UNITED STATES DISTRICT COURT CENTRAL DISTRICT OF CALIFORNIA WESTERN DIVISION
April 26, 2011
DAMION DAVIS, PETITIONER,
GEORGE J. GUIRBINO, WARDEN, RESPONDENT.
The opinion of the court was delivered by: Valerie Baker Fairbank United States District Judge
ORDER ADOPTING IN PART AND REJECTING IN PART FINDINGS AND CONCLUSIONS OF UNITED STATES MAGISTRATE JUDGE, REJECTING RECOMMENDATION, AND ORDERING JUDGMENT DENYING PETITION
Pursuant to 28 U.S.C. § 636, the Court has reviewed the entire record in this action, the attached Report and Recommendation of United States Magistrate Judge ("R&R"), and the objections thereto. Good cause appearing, and after having made a de novo determination of the portions to which objections were directed, the Court concurs with and adopts the findings of fact and conclusions of law contained in the R&R, except for Sections V.C. and V.D. of the R&R. As stated below, the Court declines to adopt Sections V.C. and V.D. of the R&R, and therefore declines to adopt the recommendation that the Petition be conditionally granted. In the place of Section V.C. and V.D. of the R&R, the Court adopts the following analysis:
Petitioner is entitled to relief only if the sentencing error in his case was not harmless. See Washington v. Recuenco, 548 U.S. 212 (2006). Under that standard, the Court must grant relief if it is in "grave doubt" as to whether a jury would have found the relevant aggravating factor beyond a reasonable doubt. O'Neal v. McAninch, 513 U.S. 432, 436 (1995). Grave doubt exists when, "in the judge's mind, the matter is so evenly balanced that he feels himself in virtual equipoise as to the harmlessness of the error." Id. at 435. "[T]o determine whether an Apprendi error was harmless [the court] must examine the whole record . . .," including evidence presented at sentencing proceedings. Butler v. Curry, 528 F.3d 624, 651 (9th Cir. 2008). But the court may not "consider new admissions made at sentencing in [the] harmless error inquiry . . . ." Id. at 648 (internal quotation marks omitted).
Thus, the Court must determine whether a jury would have found beyond a reasonable doubt that petitioner was on parole at the time he committed the burglary at issue herein. The Court finds that it is not in grave doubt that the jury would have found this aggravating factor beyond a reasonable doubt.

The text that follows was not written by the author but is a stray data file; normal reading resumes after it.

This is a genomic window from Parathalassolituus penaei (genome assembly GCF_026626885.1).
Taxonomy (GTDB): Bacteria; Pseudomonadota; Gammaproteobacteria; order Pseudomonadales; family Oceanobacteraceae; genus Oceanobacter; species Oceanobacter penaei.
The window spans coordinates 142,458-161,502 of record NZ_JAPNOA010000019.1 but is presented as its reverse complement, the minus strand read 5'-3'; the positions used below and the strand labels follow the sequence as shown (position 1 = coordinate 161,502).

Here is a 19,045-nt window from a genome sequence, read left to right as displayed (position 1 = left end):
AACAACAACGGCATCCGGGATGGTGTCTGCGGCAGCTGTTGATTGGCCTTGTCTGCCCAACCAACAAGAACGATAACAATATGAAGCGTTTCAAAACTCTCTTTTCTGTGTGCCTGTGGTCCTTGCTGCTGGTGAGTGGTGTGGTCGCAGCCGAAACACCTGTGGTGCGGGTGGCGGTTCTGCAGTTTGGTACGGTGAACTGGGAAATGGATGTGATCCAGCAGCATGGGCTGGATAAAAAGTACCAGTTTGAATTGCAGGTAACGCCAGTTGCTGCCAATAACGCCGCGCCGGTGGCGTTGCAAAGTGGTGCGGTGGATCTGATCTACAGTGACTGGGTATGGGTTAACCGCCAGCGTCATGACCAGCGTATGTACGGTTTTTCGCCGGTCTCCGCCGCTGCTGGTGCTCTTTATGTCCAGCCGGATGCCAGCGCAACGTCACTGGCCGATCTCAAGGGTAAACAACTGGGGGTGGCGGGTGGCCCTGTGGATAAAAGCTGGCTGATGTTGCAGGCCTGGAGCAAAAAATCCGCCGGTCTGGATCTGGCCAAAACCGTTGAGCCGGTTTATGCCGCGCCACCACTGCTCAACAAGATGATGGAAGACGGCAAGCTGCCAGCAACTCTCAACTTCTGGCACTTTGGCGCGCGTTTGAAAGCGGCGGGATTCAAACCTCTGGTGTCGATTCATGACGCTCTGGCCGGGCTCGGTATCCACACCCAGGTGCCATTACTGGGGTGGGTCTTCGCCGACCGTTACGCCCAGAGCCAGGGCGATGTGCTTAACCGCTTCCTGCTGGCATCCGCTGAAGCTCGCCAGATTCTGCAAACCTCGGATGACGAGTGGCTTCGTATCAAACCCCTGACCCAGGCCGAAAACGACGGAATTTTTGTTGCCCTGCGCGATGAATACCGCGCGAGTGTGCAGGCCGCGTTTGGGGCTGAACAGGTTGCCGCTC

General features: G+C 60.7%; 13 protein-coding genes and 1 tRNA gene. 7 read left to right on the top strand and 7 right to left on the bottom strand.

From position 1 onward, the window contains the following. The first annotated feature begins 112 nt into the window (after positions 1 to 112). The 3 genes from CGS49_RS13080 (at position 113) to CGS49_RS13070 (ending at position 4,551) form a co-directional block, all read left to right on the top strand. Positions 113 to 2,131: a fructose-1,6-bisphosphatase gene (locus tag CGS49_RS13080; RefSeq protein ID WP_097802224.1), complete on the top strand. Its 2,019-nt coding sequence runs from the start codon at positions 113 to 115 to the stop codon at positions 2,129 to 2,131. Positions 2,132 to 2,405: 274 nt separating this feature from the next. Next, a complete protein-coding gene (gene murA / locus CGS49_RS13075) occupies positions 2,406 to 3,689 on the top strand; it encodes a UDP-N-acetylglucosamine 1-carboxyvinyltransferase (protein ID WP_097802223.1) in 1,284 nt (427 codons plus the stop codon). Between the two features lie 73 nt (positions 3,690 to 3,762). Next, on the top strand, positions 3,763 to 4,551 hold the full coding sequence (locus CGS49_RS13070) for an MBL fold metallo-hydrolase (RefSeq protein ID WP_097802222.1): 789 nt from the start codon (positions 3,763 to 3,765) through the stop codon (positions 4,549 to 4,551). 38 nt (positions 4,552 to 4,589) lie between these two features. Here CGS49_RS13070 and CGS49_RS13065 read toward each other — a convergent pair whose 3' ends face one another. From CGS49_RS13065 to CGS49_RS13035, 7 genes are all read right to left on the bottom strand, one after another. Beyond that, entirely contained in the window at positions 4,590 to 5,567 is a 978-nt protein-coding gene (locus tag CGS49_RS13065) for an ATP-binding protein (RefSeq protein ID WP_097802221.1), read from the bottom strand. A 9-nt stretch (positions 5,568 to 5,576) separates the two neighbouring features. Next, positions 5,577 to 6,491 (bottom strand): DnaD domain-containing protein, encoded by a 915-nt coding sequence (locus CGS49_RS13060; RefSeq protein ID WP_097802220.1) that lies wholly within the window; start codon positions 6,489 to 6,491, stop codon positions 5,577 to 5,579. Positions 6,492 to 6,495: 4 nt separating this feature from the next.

The probation report was submitted during the sentencing proceedings. The first page of the probation report indicates via a checked box that petitioner was on parole on the date of the offense. The report reiterates, in the "Sentencing Considerations" section, that petitioner was on parole when the offense at issue was committed. No evidence was submitted that would contradict the statements made in the probation report.
The R&R determines that the probation report was ambiguous based on the lack of other information in the probation report, including when petitioner was released on parole, how much time petitioner was required to serve (despite space provided for that information), and a specific cite to the conviction for which petitioner was on parole. However, this Court does not read any ambiguity into the probation report regarding question of whether petitioner was on parole on the date of the offense -- the probation report unequivocally states that petitioner was on parole at the time of the offense, and does not include any statements to the contrary.
In sum, the Court finds that a reasonable jury, relying on the probation report, would have found beyond a reasonable doubt that petitioner was on parole at the time he committed the burglary at issue. Therefore, the trial court's sentencing error was harmless.
IT IS ORDERED that judgment be entered denying the Petition and dismissing this action with prejudice.
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